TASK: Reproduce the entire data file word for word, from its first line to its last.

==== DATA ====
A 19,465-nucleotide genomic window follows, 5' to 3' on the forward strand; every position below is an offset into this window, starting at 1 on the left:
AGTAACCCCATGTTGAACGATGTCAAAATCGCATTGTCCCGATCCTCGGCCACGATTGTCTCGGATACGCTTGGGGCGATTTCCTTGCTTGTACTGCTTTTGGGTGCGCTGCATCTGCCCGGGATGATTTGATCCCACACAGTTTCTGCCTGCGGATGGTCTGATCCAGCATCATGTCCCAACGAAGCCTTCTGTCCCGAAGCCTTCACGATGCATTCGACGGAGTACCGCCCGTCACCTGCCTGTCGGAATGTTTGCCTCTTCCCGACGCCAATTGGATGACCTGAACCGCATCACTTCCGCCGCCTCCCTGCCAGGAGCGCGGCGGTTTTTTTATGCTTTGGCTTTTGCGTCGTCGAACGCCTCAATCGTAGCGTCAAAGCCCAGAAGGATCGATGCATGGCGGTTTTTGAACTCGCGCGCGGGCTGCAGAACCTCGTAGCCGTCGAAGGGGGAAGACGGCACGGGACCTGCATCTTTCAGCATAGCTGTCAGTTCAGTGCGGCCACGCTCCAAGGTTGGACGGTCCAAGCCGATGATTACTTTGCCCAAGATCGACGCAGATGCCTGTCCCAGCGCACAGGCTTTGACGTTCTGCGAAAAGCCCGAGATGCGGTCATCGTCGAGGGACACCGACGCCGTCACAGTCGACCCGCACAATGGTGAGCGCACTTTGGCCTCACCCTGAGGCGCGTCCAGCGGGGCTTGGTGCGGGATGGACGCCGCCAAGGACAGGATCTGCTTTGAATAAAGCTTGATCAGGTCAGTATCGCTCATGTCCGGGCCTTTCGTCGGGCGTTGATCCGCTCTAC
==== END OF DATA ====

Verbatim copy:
A 19,465-nucleotide genomic window follows, 5' to 3' on the forward strand; every position below is an offset into this window, starting at 1 on the left:
AGTAACCCCATGTTGAACGATGTCAAAATCGCATTGTCCCGATCCTCGGCCACGATTGTCTCGGATACGCTTGGGGCGATTTCCTTGCTTGTACTGCTTTTGGGTGCGCTGCATCTGCCCGGGATGATTTGATCCCACACAGTTTCTGCCTGCGGATGGTCTGATCCAGCATCATGTCCCAACGAAGCCTTCTGTCCCGAAGCCTTCACGATGCATTCGACGGAGTACCGCCCGTCACCTGCCTGTCGGAATGTTTGCCTCTTCCCGACGCCAATTGGATGACCTGAACCGCATCACTTCCGCCGCCTCCCTGCCAGGAGCGCGGCGGTTTTTTTATGCTTTGGCTTTTGCGTCGTCGAACGCCTCAATCGTAGCGTCAAAGCCCAGAAGGATCGATGCATGGCGGTTTTTGAACTCGCGCGCGGGCTGCAGAACCTCGTAGCCGTCGAAGGGGGAAGACGGCACGGGACCTGCATCTTTCAGCATAGCTGTCAGTTCAGTGCGGCCACGCTCCAAGGTTGGACGGTCCAAGCCGATGATTACTTTGCCCAAGATCGACGCAGATGCCTGTCCCAGCGCACAGGCTTTGACGTTCTGCGAAAAGCCCGAGATGCGGTCATCGTCGAGGGACACCGACGCCGTCACAGTCGACCCGCACAATGGTGAGCGCACTTTGGCCTCACCCTGAGGCGCGTCCAGCGGGGCTTGGTGCGGGATGGACGCCGCCAAGGACAGGATCTGCTTTGAATAAAGCTTGATCAGGTCAGTATCGCTCATGTCCGGGCCTTTCGTCGGGCGTTGATCCGCTCTAC